Wednesday, May 8, 2013

What Yoga is...

I have practiced yoga for 14 years. Early on, I was introduced to shalabhasana, or the locust pose, as a means to help my back. In every attempt to practice this pose, my legs were heavily earthbound, no matter how much flexibility I gained in my back or strength in my legs. After a while, I began to tell myself stories about this pose:

My arms are too short.
I'm not strong enough.
This pose is not for me.

I began to modify the pose whenever a teacher would offer it in class. I avoided teaching the full pose. I identified with what my mind told me, and embraced the justifications for rejecting the pose.

Last week, I stepped into a yoga class that changed so much for me. The teacher was visiting from India, and he and his wife taught several classes at the studio where I teach. I had heard great things, but had little expectations as I began this journey with him. He asked us to use our breath in a very different way, and then to explain why it was challenging to us. We all had stories about why we couldn't do what he was asking us to do; he neatly and succinctly exposed these stories as false - like removing training wheels, then pushed us to try more.

And then came shalabhasana.

He asked me why I wasn't lifting my legs. I gave him my stories, and he - kindly - refused to believe them. He then explained how I needed an experience to prove it to myself, and that I would then be able to practice the pose forever after that. By adding a small prop, I was able to lift my legs skyward with minimal effort. And so I tried it again. And again, but without the prop. My legs joyfully rose. I tried it the next day, and had the same experience, as well as the days after. So, what happened?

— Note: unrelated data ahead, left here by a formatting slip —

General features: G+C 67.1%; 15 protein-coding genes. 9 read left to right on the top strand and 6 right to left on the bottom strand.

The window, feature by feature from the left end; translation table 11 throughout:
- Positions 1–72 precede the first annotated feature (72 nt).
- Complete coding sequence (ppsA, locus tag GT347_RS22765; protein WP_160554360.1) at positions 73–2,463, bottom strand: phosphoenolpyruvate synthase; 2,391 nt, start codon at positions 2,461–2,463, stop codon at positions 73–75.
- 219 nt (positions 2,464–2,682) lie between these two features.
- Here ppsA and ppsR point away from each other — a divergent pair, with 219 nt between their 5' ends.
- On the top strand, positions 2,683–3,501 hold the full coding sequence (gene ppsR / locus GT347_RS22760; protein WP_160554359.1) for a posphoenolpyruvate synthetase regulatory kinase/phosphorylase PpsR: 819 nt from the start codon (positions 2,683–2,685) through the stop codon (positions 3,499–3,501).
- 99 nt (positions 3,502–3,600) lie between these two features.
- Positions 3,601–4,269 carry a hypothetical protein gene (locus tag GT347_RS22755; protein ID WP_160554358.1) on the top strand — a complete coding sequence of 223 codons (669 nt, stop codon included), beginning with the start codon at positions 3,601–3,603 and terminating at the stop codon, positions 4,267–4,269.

Did he magically transform my arm length, my strength or change the pose so that it was "for me" now?

No. He reminded me what yoga is. From Yoga Sutra 1.2 (Gary Kissiah's The Yoga Sutras of Patanjali),

"Yoga citta vrtti nirodhah: Yoga is the cessation of the misidentification with the modifications of the mind."

My mind had modified reality to fit a concept of my ego: this pose is not for me. I misidentified with this story; I believed it... for a long time, too. By pushing us with our breath, and then giving me an experience that I was convinced I couldn't have, I realized how much I was believing that wasn't necessarily true.

This all happened just 2 days before my Kickstarter campaign was scheduled to end, when I wasn't sure that I could raise the $18K to make the video project a reality. After the class, though, 

I started to doubt my doubts. 

Maybe they, like my thoughts about locust pose, were wrong.

It turns out I was right about being wrong. We reached our Kickstarter goal, raising over $18K, thanks to all of you!!! Since then I've now been wondering, 

What else have I been modifying and misidentifying? 
What have you?


  • Hear Lorien's interview on the Transformational Power of Yoga Telesummit.
  • Next Kaiser Restorative Yoga for Cancer Survivorship 6-week series begins June 12 (ends July 24, no class July 3). Call 408-366-4284 to register.
  • Tuesday, June 4th: Lorien will be offering gentle yoga demonstrations as part of Stanford's Cancer Survivor Celebration week. See Events page for info.
  • Sunday, June 23rd: Lorien will be offering restorative yoga demonstrations as part of Kaiser's Seeds of Hope Cancer Survivor Day. See Events page for info.
  • Stay tuned: Lorien's Healing Yoga for Wellness DVD will be out in June...